In partnership with the Department of Education (DepEd), Department of Information and Communications Technology (DICT), Overseas Workers Welfare Administration (OWWA), and other civil society partners, Facebook recently launched a nationwide digital literacy program that aims to develop skills that enable Filipinos to create a positive and safe culture online.
Known as Digital Tayo, the local adaptation of Facebook’s recently launched “We Think Digital”, it is a global digital
literacy program that is designed to educate Internet newbies and netizens. Learning modules for the program are designed to equip people with skills, including the ability to think critically about what they see online, how to communicate respectfully, and engage in digital discourse. These modules will be rolled out in the coming months to students and youth leaders, OFWs, local communities, and in training programs.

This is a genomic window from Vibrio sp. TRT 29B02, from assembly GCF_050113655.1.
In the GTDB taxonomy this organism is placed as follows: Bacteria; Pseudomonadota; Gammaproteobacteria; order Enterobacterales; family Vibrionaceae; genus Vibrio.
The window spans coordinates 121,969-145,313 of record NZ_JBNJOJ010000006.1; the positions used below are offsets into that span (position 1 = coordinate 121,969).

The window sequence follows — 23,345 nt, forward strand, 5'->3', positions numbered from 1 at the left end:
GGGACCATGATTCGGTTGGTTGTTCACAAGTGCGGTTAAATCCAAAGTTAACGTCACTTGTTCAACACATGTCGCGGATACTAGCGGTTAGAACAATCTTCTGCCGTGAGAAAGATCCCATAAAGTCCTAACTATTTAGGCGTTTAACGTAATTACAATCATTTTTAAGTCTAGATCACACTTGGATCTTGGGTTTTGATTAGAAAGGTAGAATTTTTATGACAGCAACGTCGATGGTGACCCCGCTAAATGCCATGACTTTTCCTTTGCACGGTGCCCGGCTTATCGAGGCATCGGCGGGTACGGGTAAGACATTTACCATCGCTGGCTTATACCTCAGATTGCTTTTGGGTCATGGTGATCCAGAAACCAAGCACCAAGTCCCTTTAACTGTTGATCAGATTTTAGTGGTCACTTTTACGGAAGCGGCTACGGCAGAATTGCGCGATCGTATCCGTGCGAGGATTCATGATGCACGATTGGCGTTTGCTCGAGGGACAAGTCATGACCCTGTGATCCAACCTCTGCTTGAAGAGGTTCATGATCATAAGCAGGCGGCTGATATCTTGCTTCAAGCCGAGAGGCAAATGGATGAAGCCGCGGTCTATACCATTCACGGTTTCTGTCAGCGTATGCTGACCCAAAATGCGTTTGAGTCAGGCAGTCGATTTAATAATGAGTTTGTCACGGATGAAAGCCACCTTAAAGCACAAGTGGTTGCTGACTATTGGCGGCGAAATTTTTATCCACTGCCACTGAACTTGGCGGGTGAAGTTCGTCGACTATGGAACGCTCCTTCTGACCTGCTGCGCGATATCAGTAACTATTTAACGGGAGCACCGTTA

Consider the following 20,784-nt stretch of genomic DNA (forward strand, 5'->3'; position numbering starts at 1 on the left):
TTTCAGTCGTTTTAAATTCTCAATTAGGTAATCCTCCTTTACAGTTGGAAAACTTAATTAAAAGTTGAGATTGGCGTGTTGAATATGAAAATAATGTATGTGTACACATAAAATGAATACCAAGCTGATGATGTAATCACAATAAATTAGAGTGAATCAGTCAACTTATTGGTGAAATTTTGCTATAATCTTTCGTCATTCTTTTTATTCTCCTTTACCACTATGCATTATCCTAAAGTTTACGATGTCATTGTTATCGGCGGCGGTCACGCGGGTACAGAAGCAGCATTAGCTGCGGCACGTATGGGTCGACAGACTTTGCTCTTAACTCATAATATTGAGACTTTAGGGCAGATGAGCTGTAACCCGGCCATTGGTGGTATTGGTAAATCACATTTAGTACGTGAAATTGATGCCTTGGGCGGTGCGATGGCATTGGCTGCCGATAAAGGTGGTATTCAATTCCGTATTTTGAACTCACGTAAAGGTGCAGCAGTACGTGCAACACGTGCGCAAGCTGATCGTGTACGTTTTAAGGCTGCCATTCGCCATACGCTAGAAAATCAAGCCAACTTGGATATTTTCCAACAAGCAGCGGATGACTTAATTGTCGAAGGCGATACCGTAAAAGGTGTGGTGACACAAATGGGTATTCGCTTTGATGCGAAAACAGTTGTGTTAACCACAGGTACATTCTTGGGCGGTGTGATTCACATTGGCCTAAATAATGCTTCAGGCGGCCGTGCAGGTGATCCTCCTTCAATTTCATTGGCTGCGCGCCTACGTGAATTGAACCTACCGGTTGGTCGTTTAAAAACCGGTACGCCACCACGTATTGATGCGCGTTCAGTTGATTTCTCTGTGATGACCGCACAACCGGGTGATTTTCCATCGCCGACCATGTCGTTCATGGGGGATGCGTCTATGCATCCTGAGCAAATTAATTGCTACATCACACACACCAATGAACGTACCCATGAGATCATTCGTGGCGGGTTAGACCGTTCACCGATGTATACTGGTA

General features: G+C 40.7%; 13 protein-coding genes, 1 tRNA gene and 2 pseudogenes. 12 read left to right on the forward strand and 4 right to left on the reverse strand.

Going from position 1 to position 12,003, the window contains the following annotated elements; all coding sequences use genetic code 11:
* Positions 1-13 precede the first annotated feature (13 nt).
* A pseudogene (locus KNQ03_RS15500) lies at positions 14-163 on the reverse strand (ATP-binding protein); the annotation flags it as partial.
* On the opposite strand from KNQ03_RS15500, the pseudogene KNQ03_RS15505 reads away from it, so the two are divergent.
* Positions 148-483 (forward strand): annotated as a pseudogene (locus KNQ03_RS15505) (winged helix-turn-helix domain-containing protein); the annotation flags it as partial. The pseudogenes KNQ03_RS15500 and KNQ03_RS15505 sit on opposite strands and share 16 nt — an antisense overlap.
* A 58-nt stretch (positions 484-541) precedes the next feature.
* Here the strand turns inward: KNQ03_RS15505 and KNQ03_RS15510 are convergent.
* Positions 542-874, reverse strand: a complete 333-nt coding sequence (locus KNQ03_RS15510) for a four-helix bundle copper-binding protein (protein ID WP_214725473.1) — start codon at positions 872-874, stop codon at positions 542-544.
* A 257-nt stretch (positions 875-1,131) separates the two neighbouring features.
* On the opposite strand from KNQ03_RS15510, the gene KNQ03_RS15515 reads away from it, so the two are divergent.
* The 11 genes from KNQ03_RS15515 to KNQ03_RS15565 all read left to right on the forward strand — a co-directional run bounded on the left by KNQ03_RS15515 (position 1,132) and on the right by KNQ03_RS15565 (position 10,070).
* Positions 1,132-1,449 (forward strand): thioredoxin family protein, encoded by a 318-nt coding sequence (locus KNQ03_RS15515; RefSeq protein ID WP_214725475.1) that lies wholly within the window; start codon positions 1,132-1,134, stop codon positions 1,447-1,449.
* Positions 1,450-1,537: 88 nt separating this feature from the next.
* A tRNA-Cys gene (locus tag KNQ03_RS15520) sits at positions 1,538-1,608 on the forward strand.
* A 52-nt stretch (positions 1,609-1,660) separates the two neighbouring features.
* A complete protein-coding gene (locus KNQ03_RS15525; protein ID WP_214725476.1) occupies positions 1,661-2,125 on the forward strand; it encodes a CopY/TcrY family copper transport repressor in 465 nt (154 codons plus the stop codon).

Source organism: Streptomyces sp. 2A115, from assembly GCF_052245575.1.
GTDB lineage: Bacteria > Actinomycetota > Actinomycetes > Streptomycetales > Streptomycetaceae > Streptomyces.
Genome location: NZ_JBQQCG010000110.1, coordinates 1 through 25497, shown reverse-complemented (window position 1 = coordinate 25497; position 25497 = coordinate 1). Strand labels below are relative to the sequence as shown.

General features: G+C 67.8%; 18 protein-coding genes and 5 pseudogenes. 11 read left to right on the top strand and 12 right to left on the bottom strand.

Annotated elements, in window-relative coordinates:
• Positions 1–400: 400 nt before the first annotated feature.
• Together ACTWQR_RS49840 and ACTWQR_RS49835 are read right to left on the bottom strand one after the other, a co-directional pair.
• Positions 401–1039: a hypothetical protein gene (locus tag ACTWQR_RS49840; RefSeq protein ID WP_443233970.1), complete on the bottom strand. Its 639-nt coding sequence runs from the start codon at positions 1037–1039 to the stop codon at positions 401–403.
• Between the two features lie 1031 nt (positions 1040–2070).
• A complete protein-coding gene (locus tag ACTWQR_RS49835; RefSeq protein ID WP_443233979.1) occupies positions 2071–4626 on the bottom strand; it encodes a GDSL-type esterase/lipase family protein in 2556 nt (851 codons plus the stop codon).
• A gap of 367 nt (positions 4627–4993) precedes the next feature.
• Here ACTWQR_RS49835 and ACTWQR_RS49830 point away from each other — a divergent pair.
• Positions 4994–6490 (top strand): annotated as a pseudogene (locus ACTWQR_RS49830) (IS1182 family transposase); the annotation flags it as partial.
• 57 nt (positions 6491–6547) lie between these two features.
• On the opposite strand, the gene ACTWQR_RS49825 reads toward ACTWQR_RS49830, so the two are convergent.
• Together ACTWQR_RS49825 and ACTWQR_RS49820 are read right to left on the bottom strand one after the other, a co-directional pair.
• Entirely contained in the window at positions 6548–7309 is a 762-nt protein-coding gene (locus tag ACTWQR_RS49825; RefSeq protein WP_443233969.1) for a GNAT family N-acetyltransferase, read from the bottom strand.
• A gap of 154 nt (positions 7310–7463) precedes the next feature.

By the end of 2020, Facebook and its partners from government, civil society groups, and communities hope to conduct online and in-person training sessions for a million Filipinos.
Organized in four modules, the topics that will be covered include:
- What Is the Internet? : an explanation of the internet and social media, how they work, and the
importance of digital citizenship.
- Your Digital Footprint: talks about online safety and security, and digital footprint management
- Be a Critical Thinker: helps people to discern different types of information and develop critical thinking and empathy when communicating online.
- You as a Digital Citizen: insights into digital discourse and the differences between interacting online versus offline, basic rights and responsibilities, as well as internet concepts like
netiquette, being a creator, copyright and plagiarism.
The program comes at a crucial time in the Philippines as Filipinos were reported to be spending the most time online worldwide at 10 hours and 2 minutes everyday as reported by Hootsuite’s “We are Social 2019 Digital Report”. Filipinos are also the heaviest users of social media, spending an average of 4 hours and 12 minutes, compared to the worldwide average of 2 hours and 16 minutes.